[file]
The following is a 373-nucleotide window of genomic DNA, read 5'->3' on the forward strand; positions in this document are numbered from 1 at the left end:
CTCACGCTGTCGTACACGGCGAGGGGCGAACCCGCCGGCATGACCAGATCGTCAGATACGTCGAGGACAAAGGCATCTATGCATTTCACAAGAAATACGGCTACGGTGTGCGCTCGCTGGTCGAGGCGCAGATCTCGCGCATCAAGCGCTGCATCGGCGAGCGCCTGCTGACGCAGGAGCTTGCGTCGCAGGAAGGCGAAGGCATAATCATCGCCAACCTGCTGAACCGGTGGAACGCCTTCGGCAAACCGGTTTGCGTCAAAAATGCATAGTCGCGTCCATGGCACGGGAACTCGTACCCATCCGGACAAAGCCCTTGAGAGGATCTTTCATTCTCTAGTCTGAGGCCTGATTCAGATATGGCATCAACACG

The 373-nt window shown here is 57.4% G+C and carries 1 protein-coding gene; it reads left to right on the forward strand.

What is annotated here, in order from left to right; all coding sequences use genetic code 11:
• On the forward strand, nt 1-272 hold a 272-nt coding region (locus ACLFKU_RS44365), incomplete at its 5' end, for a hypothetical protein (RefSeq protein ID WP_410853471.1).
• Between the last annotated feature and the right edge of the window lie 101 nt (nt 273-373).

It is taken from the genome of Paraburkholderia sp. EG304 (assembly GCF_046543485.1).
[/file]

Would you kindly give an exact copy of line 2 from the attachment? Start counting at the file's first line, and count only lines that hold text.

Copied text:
CTCACGCTGTCGTACACGGCGAGGGGCGAACCCGCCGGCATGACCAGATCGTCAGATACGTCGAGGACAAAGGCATCTATGCATTTCACAAGAAATACGGCTACGGTGTGCGCTCGCTGGTCGAGGCGCAGATCTCGCGCATCAAGCGCTGCATCGGCGAGCGCCTGCTGACGCAGGAGCTTGCGTCGCAGGAAGGCGAAGGCATAATCATCGCCAACCTGCTGAACCGGTGGAACGCCTTCGGCAAACCGGTTTGCGTCAAAAATGCATAGTCGCGTCCATGGCACGGGAACTCGTACCCATCCGGACAAAGCCCTTGAGAGGATCTTTCATTCTCTAGTCTGAGGCCTGATTCAGATATGGCATCAACACG